Two things have proven consistent in NASCAR since its formation in the 1940s; the Cup Series races at Martinsville Speedway and officiating is inconsistent. Case in point: the yellow flags that flew over the course of the weekend. Late in the running of Saturday’s Truck Series race, Johnny Sauter was forced to ride from Turn 2 to pit road entry on his left rear rim under green, even with lead-lap trucks passing by on the backstretch.

Fast forward to Sunday, where NASCAR brought out a yellow on lap 300 when Byron was half-spun briefly by Ty Dillon. Byron immediately got the car straightened and drove off, leaving no debris or even a smoke cloud. 25 laps later, after hard contact with Larson, Jones saw both of his left side tires go flat exiting Turn 4. That left the No. 20 car doing a literal crab walk…for an entire lap. Even though there was clearly debris dropped from the No. 20 car, NASCAR left the field under green.

The yellow would fly again on lap 372 when Tifft made slight contact with the wall and managed to drive away. But that incident was arguably less impactful than Jones.

Let’s be clear; I’m not advocating for more yellow flags. If the flag were in my hand, I wouldn’t have thrown a yellow for Byron, Jones or Tifft. But the complete lack of consistency NASCAR has with cautions is inevitably going to decide a race at some point in 2019. Just ask your nearest New Orleans Saints fan how that works out.

Speaking of Jones, it was striking how disparate team cars seemed to perform Sunday. Penske had Keselowski and Blaney fixtures in or around the top five while pole sitter Logano was an also ran. JGR put three Toyotas in the top 10 but Jones wound up 30th. Austin Dillon was as competitive as he’s been all season while Daniel Hemric was invisible for RCR. Elliott had one of, if not the, strongest car in Martinsville while the rest of Hendrick Motorsports might as well have not left Charlotte. Martinsville truly is its own animal.

Rewinding back to one item from Saturday’s Truck Series race. 38 trucks attempted to qualify for the 32-truck field, the most competitive any of NASCAR’s top national series has seen since Speedweeks. There’s one problem, though. Plenty of time was spent detailing Kyle Busch’s pursuit of the pole (which fell short to Stewart Friesen) and other trucks locked into the field. But at no point during FOX’s broadcast of qualifying did they even identify who did and didn’t make the show. Maybe years of short fields left them a bit rusty, but that’s a ridiculous oversight.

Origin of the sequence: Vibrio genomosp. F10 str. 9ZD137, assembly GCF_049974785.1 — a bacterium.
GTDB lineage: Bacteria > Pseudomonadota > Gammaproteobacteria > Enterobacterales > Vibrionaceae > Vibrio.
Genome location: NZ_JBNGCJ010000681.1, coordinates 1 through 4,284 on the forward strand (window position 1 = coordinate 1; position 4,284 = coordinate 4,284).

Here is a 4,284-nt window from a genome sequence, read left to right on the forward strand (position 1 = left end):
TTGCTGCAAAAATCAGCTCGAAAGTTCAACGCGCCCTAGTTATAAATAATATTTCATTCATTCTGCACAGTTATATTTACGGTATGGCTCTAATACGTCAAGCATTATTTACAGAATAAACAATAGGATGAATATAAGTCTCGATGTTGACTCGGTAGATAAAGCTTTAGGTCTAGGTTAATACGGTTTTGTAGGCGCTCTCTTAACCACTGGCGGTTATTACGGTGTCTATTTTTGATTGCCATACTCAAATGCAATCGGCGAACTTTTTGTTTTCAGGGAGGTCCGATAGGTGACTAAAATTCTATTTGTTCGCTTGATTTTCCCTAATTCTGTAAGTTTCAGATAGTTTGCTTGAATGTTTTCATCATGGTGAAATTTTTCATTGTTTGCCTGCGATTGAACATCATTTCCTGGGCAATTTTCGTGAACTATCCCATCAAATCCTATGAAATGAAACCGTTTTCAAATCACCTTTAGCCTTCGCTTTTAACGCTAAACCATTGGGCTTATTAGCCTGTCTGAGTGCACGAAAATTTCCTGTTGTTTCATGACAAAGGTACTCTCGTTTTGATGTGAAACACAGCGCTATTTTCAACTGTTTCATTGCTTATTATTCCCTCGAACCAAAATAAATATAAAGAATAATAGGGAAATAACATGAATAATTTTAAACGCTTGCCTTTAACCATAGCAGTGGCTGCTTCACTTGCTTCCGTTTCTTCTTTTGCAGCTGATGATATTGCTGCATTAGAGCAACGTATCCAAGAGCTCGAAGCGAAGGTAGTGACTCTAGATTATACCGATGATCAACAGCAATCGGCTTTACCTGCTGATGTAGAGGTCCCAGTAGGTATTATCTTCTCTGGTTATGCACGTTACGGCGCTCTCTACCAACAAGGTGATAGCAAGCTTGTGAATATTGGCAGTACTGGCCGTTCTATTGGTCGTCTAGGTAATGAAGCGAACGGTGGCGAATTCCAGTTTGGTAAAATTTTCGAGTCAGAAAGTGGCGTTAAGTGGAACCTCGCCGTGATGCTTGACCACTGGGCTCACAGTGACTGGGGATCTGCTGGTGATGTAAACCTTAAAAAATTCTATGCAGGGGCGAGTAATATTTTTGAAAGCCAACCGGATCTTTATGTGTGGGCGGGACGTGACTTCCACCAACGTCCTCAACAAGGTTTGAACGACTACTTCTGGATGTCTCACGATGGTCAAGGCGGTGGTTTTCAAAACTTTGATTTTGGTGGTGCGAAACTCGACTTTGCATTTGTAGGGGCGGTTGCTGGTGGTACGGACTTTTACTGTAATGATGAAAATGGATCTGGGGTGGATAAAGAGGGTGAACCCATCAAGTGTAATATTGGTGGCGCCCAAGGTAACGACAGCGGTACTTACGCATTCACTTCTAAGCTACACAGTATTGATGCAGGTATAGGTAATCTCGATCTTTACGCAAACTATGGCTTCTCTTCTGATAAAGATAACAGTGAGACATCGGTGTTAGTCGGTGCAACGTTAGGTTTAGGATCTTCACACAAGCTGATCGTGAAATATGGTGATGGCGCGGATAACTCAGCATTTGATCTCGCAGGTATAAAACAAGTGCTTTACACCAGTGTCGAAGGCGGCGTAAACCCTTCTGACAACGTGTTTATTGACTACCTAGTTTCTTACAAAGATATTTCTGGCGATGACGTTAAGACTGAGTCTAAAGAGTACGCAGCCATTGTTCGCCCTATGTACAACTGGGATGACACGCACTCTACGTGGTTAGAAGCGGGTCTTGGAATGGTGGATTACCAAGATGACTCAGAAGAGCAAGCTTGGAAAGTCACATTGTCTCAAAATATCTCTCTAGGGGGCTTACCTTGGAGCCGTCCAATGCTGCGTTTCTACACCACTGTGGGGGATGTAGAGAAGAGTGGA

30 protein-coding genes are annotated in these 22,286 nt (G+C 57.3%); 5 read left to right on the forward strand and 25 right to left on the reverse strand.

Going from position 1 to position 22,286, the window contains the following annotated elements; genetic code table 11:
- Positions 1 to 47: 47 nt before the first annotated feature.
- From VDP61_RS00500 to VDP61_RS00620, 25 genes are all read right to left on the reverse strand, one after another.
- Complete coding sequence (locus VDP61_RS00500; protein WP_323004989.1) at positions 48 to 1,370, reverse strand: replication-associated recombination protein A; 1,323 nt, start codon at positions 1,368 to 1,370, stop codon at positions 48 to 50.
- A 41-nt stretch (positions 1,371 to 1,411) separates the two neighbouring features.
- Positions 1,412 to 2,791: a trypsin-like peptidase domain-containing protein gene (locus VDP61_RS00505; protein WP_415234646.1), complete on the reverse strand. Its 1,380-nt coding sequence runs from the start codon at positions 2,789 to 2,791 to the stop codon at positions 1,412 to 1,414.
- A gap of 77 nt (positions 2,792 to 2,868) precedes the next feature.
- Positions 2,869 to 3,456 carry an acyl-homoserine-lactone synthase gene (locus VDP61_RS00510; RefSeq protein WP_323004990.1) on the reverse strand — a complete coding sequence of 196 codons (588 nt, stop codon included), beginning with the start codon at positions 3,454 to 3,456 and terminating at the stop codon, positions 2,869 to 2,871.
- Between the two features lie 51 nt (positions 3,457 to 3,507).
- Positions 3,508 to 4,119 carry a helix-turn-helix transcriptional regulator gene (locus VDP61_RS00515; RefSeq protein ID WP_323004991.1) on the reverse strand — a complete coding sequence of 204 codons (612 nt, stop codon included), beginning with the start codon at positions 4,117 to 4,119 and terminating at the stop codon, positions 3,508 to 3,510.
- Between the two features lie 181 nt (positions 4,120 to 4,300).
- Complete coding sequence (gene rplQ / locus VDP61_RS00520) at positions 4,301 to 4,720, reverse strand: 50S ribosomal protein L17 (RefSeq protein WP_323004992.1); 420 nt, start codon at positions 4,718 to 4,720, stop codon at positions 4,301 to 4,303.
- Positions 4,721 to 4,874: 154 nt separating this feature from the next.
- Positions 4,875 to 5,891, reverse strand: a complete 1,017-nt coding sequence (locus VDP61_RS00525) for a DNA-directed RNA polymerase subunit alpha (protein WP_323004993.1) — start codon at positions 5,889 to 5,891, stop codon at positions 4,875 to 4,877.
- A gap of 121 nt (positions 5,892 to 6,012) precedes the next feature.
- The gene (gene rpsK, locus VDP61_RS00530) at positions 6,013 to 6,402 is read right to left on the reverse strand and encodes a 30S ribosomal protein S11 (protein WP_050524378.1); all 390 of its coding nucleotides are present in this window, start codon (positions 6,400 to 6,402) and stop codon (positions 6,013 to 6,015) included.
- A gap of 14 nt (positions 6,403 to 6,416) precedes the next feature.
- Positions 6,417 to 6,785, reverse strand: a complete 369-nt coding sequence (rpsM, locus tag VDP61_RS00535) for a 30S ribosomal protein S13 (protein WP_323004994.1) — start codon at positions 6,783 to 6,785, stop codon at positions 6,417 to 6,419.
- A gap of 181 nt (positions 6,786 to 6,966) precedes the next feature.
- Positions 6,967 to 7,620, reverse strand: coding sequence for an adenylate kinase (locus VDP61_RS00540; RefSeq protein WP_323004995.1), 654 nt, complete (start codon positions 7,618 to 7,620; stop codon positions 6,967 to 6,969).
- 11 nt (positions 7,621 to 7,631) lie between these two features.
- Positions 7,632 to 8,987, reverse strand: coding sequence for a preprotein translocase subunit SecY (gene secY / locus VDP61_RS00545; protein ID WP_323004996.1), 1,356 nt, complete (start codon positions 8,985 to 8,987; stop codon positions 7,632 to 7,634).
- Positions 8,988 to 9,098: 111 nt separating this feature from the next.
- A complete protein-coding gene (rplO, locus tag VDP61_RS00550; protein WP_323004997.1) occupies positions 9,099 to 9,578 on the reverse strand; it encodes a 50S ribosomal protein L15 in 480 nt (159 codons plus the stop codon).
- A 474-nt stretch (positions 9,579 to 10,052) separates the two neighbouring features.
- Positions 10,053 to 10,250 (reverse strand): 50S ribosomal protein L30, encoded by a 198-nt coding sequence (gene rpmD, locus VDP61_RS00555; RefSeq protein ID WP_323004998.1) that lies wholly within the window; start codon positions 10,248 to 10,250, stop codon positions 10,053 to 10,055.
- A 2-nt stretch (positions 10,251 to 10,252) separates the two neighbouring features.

Let’s stick with FOX a minute. Viewers got plenty of insight into the gastrointestinal tracts of the commentary booth (a rare misfire in 2019 from Mike Joy).

However, there was no shortage of storylines towards the back of the field that the FOX crew completely missed, ignored, or were simply ignorant of. There was no mention of why either Cody Ware or Burton parked their entries early. No mention of why Hemric was forced to pit under green multiple times over the second half of the race. No follow-up with Front Row Motorsports despite both McDowell and Tifft suffering from apparent tire failures over the course of the race.

But most striking was how poorly the booth handled the yellow flag that came out around lap 146. That’s when fluid on the track sent Larson skidding up the track one lap earlier and then Elliott into a near spin right before the yellow flew. Twitter was all over the story, with multiple tweets indicating that Ross Chastain had parked just a few laps earlier and that the No. 15 crew were working on the rear end of his car.

More than five minutes and a commercial break later, FOX finally connected the dots that Chastain’s broken axle had brought out the yellow.

Flatulence to blame for that too, FOX?